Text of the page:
The Nevada Division of Insurance is beefing up its staff by about 20 percent, largely to help move decisions on rate applications from insurance companies through the pipeline more quickly.
And the division looks to open new channels of communication with the insurance industry during an all-day conference at Lake Tahoe this month. About 120 people 50 percent more than initial projections have signed up for the conference.
The additional staffing comes as the Division of Insurance in this fiscal year is funded for the first time entirely by the fees paid by the insurance industry it regulates. Previously, the division also got a portion of its funding from the state's taxpayers.
Fees have gone up about $1,300 for insurance companies regulated by the state, says Insurance Commissioner Scott Kipper. Individual agents will see a fee increase that amounts to $20 a year.
Most of the new staffing, Kipper says, will come in the division's corporate and finance section, which processes rate filings and ensures that insurers that do business in the state are financially healthy.
"We need to do what we did a bit better and a bit faster," Kipper says.
The Division of Insurance oversees nearly 200 entities that call Nevada home everything from traditional insurance carriers to funeral fund trust companies.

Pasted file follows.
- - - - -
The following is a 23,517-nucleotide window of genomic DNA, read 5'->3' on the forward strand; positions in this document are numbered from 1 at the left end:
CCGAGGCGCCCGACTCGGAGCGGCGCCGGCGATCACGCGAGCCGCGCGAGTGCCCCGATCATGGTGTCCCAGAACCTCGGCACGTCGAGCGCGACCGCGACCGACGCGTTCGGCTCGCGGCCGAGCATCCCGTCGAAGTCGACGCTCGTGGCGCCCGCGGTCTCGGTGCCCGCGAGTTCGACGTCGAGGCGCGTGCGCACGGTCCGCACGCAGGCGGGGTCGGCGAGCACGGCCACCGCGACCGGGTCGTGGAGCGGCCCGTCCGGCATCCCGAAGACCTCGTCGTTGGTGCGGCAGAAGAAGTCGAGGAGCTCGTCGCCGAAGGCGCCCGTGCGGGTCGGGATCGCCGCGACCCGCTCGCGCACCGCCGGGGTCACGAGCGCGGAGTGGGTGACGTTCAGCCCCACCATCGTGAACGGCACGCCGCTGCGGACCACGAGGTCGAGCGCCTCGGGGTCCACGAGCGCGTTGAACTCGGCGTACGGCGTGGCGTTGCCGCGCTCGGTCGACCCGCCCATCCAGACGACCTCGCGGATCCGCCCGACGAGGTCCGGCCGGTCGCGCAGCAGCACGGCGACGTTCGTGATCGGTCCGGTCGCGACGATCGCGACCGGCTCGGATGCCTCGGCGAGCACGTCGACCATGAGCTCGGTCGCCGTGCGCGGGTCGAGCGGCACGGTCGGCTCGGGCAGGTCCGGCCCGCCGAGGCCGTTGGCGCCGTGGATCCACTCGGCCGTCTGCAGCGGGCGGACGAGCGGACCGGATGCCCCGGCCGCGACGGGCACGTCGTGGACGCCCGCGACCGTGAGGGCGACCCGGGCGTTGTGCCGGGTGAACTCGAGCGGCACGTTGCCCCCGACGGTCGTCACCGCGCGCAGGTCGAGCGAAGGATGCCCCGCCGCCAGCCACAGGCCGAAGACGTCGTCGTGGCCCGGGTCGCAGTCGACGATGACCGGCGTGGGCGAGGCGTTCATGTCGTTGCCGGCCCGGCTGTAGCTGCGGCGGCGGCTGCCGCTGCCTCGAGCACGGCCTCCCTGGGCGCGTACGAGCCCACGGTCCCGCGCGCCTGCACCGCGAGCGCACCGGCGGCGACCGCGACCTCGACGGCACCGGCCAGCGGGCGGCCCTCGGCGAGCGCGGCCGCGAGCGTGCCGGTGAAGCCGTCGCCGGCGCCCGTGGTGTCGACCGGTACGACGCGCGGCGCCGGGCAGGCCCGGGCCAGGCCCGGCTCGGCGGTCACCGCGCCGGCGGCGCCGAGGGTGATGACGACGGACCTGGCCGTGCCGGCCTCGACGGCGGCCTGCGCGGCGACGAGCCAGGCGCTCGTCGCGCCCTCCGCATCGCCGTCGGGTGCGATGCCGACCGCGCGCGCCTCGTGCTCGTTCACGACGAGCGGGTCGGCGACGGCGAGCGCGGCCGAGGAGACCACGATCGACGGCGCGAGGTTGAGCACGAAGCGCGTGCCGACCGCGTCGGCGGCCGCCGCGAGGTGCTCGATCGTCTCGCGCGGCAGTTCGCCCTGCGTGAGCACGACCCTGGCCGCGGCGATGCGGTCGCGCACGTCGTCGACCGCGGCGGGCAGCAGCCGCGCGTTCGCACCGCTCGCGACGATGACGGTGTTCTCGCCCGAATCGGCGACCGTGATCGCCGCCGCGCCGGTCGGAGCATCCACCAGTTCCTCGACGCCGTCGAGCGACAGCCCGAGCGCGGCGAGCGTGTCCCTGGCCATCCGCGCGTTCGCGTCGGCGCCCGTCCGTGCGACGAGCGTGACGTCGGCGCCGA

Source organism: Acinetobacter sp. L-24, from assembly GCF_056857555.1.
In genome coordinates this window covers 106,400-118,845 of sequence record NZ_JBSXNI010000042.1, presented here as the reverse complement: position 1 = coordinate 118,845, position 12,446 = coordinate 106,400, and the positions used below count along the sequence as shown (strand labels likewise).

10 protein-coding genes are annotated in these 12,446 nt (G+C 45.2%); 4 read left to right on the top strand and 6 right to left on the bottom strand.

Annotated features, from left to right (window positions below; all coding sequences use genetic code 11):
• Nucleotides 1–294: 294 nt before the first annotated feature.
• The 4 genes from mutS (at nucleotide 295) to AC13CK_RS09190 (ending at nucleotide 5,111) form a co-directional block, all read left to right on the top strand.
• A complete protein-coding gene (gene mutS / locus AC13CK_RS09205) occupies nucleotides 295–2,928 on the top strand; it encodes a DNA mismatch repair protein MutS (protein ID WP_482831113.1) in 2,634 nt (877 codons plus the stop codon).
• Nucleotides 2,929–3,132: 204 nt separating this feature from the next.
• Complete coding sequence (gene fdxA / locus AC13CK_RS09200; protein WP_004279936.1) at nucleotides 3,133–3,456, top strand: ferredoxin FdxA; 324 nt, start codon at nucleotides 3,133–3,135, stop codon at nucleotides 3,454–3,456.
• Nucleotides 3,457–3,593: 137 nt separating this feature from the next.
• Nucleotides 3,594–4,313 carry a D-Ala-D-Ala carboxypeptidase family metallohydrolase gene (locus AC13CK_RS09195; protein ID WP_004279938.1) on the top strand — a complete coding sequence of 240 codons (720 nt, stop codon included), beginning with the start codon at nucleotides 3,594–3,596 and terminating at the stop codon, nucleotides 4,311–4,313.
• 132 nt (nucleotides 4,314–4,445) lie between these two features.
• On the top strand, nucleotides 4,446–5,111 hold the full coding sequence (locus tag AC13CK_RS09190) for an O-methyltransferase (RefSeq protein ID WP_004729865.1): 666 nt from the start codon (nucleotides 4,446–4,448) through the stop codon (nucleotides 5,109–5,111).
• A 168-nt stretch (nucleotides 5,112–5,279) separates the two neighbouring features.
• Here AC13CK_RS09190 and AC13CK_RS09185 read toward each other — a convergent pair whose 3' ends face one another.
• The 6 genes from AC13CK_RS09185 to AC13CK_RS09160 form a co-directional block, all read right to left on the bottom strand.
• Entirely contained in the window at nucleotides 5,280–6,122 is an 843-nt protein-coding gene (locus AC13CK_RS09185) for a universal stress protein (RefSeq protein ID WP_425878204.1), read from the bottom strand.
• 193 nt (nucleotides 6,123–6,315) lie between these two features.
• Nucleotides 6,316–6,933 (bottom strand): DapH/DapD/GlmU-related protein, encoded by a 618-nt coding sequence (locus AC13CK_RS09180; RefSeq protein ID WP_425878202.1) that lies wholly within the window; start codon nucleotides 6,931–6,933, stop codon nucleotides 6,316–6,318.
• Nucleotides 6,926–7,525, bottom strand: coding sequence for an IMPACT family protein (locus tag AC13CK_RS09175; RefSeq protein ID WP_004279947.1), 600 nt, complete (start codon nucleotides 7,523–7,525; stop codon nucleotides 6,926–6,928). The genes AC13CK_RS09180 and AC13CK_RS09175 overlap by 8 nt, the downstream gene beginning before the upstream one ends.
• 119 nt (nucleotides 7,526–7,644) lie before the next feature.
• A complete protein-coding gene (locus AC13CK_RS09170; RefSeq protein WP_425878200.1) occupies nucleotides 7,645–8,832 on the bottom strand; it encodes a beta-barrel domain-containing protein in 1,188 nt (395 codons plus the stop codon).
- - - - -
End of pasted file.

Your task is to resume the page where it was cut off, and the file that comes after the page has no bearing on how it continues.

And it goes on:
So far, Kipper notes, the insurance segment of the financial services industry has largely escaped the financial meltdowns that swept through banks and securities firms. He credits state insurance regulators.
"We've had a very strong and very conservative regulatory structure in place," says the Nevada insurance commissioner.
And he says state analysts don't have significant worries even though they keep a close eye on insurance companies whose investment portfolios have been eroded by the recession.
"We're somewhat satisfied that the companies have done the responsible thing," Kipper says.
Kipper, who came on the job in January after stints as a regulator in Oregon and Louisiana, also has focused on development of captive insurance companies in Nevada during his first months on the job.
The state currently is home to 127 captive insurance companies insurance companies owned by a single company or an industry association.
State officials view them a positive economic development because captive companies use Nevada services ranging from lawyers to the hotels that host their annual meetings but otherwise have no physical presence in the state.
Nevada now ranks among the top five states in the number of captive insurance companies who have established legal homes in the state, and Kipper says several proposed captive companies are working their way through the regulatory pipeline.
In fact, part of the the division's first "Industry Day," scheduled at Harvey's Lake Tahoe on Sept. 11 will focus on the state's efforts to woo captive insurers.
The event, which will draw executives of insurance agencies and carriers as well as professionals such as lawyers who specialize in insurance issues, will cover subjects ranging from the rule-making process to ways that insurance companies can reduce the likelihood of errors in the paperwork they file with the commission.
"This is a collaborative business," Kipper says. "We want to enhance our lines of communication with those interested parties. We're trying to create an atmosphere where there is a lot more dialogue."